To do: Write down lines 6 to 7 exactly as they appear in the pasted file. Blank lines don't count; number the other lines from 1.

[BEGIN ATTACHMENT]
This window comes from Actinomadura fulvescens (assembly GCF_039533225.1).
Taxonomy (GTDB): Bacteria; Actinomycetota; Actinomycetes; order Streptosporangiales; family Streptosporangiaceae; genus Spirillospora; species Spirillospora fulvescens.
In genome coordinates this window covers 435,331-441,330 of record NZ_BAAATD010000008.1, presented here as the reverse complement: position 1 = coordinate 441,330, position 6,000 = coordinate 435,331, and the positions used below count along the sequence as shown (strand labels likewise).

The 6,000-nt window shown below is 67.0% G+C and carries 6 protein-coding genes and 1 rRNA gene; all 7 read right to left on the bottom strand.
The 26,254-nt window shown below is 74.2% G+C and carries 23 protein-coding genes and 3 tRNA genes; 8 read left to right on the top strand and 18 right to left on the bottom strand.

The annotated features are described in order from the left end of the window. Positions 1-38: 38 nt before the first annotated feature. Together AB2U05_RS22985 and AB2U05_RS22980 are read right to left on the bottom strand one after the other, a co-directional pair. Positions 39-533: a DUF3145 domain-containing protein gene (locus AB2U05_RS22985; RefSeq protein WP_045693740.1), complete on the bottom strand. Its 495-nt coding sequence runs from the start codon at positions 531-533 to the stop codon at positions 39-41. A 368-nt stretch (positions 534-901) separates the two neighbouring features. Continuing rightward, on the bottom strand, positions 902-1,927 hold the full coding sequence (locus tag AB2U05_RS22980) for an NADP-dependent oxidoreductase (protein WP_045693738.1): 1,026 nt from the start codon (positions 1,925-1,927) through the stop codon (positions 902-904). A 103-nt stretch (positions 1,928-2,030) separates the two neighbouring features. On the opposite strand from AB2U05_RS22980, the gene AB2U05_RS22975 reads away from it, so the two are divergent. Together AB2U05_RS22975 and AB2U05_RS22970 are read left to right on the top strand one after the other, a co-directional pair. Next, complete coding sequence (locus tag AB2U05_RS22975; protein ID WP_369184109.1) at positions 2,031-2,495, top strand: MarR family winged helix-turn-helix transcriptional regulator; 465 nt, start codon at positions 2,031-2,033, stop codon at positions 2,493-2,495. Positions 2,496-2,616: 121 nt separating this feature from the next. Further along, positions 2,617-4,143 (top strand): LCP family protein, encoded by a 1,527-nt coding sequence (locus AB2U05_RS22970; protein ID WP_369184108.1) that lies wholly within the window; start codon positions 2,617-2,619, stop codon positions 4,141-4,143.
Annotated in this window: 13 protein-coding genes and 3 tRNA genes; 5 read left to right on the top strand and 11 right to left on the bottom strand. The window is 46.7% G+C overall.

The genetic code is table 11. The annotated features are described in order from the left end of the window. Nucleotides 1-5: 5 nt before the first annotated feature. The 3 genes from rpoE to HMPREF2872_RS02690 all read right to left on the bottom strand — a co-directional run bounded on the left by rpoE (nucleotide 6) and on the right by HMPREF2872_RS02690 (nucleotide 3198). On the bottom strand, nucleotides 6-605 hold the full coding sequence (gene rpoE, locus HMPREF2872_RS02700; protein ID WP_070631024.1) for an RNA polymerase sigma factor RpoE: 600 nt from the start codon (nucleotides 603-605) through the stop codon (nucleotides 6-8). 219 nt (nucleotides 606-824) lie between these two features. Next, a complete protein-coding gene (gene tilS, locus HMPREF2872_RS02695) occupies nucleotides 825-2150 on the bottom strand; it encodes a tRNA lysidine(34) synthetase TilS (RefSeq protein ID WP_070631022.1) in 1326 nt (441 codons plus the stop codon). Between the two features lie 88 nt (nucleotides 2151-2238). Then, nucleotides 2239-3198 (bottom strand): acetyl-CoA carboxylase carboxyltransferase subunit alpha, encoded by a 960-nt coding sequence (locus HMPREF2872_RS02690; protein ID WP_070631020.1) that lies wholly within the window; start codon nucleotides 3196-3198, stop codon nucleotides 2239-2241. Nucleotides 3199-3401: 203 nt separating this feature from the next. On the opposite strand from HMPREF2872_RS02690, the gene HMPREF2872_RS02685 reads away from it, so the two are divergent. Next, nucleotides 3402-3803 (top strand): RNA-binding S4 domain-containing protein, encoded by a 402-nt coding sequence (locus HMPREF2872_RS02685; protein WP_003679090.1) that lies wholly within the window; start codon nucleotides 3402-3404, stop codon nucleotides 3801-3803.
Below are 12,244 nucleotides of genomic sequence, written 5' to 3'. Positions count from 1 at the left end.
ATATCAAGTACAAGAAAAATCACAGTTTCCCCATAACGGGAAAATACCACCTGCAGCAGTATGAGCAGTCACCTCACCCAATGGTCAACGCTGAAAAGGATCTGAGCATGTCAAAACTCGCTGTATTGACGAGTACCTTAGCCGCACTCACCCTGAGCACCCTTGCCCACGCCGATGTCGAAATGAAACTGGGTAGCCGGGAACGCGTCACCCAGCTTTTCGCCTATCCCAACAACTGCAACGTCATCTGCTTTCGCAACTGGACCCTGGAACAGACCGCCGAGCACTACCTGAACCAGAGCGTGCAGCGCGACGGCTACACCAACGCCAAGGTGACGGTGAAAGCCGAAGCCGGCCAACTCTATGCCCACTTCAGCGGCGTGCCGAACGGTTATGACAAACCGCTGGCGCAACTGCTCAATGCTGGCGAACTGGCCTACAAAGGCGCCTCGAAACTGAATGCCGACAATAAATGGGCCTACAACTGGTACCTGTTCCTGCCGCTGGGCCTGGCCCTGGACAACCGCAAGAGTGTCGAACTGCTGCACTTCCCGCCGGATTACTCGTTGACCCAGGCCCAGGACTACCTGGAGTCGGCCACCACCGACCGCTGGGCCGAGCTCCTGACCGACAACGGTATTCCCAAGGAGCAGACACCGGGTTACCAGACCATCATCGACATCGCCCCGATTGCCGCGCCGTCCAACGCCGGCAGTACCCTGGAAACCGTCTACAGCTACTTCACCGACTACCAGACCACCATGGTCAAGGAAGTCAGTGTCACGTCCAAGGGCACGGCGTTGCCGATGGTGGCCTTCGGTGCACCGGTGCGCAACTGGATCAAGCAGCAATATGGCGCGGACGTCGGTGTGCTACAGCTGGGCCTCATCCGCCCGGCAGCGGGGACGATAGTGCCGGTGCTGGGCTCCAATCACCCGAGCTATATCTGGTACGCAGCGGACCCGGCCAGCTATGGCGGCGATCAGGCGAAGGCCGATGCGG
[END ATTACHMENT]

The annotated features are described in order from the left end of the window. Positions 1-38: 38 nt before the first annotated feature. Together AB2U05_RS22985 and AB2U05_RS22980 are read right to left on the bottom strand one after the other, a co-directional pair. Positions 39-533: a DUF3145 domain-containing protein gene (locus AB2U05_RS22985; RefSeq protein WP_045693740.1), complete on the bottom strand. Its 495-nt coding sequence runs from the start codon at positions 531-533 to the stop codon at positions 39-41. A 368-nt stretch (positions 534-901) separates the two neighbouring features. Continuing rightward, on the bottom strand, positions 902-1,927 hold the full coding sequence (locus tag AB2U05_RS22980) for an NADP-dependent oxidoreductase (protein WP_045693738.1): 1,026 nt from the start codon (positions 1,925-1,927) through the stop codon (positions 902-904). A 103-nt stretch (positions 1,928-2,030) separates the two neighbouring features. On the opposite strand from AB2U05_RS22980, the gene AB2U05_RS22975 reads away from it, so the two are divergent. Together AB2U05_RS22975 and AB2U05_RS22970 are read left to right on the top strand one after the other, a co-directional pair. Next, complete coding sequence (locus tag AB2U05_RS22975; protein ID WP_369184109.1) at positions 2,031-2,495, top strand: MarR family winged helix-turn-helix transcriptional regulator; 465 nt, start codon at positions 2,031-2,033, stop codon at positions 2,493-2,495. Positions 2,496-2,616: 121 nt separating this feature from the next. Further along, positions 2,617-4,143 (top strand): LCP family protein, encoded by a 1,527-nt coding sequence (locus AB2U05_RS22970; protein ID WP_369184108.1) that lies wholly within the window; start codon positions 2,617-2,619, stop codon positions 4,141-4,143.
Annotated in this window: 13 protein-coding genes and 3 tRNA genes; 5 read left to right on the top strand and 11 right to left on the bottom strand. The window is 46.7% G+C overall.